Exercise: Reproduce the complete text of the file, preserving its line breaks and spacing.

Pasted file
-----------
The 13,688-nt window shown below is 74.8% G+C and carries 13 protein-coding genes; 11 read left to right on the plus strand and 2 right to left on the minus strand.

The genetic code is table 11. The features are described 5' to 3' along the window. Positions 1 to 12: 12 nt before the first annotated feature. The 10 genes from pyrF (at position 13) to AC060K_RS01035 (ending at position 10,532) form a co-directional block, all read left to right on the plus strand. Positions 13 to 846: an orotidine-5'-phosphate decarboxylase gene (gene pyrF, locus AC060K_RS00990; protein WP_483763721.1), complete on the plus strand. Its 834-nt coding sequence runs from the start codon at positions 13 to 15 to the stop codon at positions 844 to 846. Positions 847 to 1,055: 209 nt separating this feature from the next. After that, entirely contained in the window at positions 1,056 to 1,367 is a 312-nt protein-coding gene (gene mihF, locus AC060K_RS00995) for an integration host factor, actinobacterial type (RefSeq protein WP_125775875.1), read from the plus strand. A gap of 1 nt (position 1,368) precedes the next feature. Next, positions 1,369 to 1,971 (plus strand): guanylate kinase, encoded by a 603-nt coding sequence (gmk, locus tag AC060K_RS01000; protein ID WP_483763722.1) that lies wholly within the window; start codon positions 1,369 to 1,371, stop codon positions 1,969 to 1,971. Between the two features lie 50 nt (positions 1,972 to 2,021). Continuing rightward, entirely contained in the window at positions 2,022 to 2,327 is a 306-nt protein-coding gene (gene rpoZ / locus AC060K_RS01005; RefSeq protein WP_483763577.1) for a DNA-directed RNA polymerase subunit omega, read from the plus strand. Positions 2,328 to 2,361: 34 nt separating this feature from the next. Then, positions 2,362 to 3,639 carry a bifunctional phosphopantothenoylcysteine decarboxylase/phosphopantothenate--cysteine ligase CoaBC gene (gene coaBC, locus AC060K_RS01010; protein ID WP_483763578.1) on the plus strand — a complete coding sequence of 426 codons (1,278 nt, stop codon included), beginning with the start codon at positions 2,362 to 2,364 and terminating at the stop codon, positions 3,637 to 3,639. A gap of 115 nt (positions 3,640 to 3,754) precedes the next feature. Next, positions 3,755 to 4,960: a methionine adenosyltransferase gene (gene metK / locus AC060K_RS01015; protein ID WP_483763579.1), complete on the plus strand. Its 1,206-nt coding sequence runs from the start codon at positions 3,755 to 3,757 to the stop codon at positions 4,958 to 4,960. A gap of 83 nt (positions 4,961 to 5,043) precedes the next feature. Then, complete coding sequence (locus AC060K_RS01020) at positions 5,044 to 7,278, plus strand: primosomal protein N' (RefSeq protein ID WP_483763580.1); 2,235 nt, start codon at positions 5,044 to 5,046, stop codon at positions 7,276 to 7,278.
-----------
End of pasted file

The 13,688-nt window shown below is 74.8% G+C and carries 13 protein-coding genes; 11 read left to right on the plus strand and 2 right to left on the minus strand.

The genetic code is table 11. The features are described 5' to 3' along the window. Positions 1 to 12: 12 nt before the first annotated feature. The 10 genes from pyrF (at position 13) to AC060K_RS01035 (ending at position 10,532) form a co-directional block, all read left to right on the plus strand. Positions 13 to 846: an orotidine-5'-phosphate decarboxylase gene (gene pyrF, locus AC060K_RS00990; protein WP_483763721.1), complete on the plus strand. Its 834-nt coding sequence runs from the start codon at positions 13 to 15 to the stop codon at positions 844 to 846. Positions 847 to 1,055: 209 nt separating this feature from the next. After that, entirely contained in the window at positions 1,056 to 1,367 is a 312-nt protein-coding gene (gene mihF, locus AC060K_RS00995) for an integration host factor, actinobacterial type (RefSeq protein WP_125775875.1), read from the plus strand. A gap of 1 nt (position 1,368) precedes the next feature. Next, positions 1,369 to 1,971 (plus strand): guanylate kinase, encoded by a 603-nt coding sequence (gmk, locus tag AC060K_RS01000; protein ID WP_483763722.1) that lies wholly within the window; start codon positions 1,369 to 1,371, stop codon positions 1,969 to 1,971. Between the two features lie 50 nt (positions 1,972 to 2,021). Continuing rightward, entirely contained in the window at positions 2,022 to 2,327 is a 306-nt protein-coding gene (gene rpoZ / locus AC060K_RS01005; RefSeq protein WP_483763577.1) for a DNA-directed RNA polymerase subunit omega, read from the plus strand. Positions 2,328 to 2,361: 34 nt separating this feature from the next. Then, positions 2,362 to 3,639 carry a bifunctional phosphopantothenoylcysteine decarboxylase/phosphopantothenate--cysteine ligase CoaBC gene (gene coaBC, locus AC060K_RS01010; protein ID WP_483763578.1) on the plus strand — a complete coding sequence of 426 codons (1,278 nt, stop codon included), beginning with the start codon at positions 2,362 to 2,364 and terminating at the stop codon, positions 3,637 to 3,639. A gap of 115 nt (positions 3,640 to 3,754) precedes the next feature. Next, positions 3,755 to 4,960: a methionine adenosyltransferase gene (gene metK / locus AC060K_RS01015; protein ID WP_483763579.1), complete on the plus strand. Its 1,206-nt coding sequence runs from the start codon at positions 3,755 to 3,757 to the stop codon at positions 4,958 to 4,960. A gap of 83 nt (positions 4,961 to 5,043) precedes the next feature. Then, complete coding sequence (locus AC060K_RS01020) at positions 5,044 to 7,278, plus strand: primosomal protein N' (RefSeq protein ID WP_483763580.1); 2,235 nt, start codon at positions 5,044 to 5,046, stop codon at positions 7,276 to 7,278.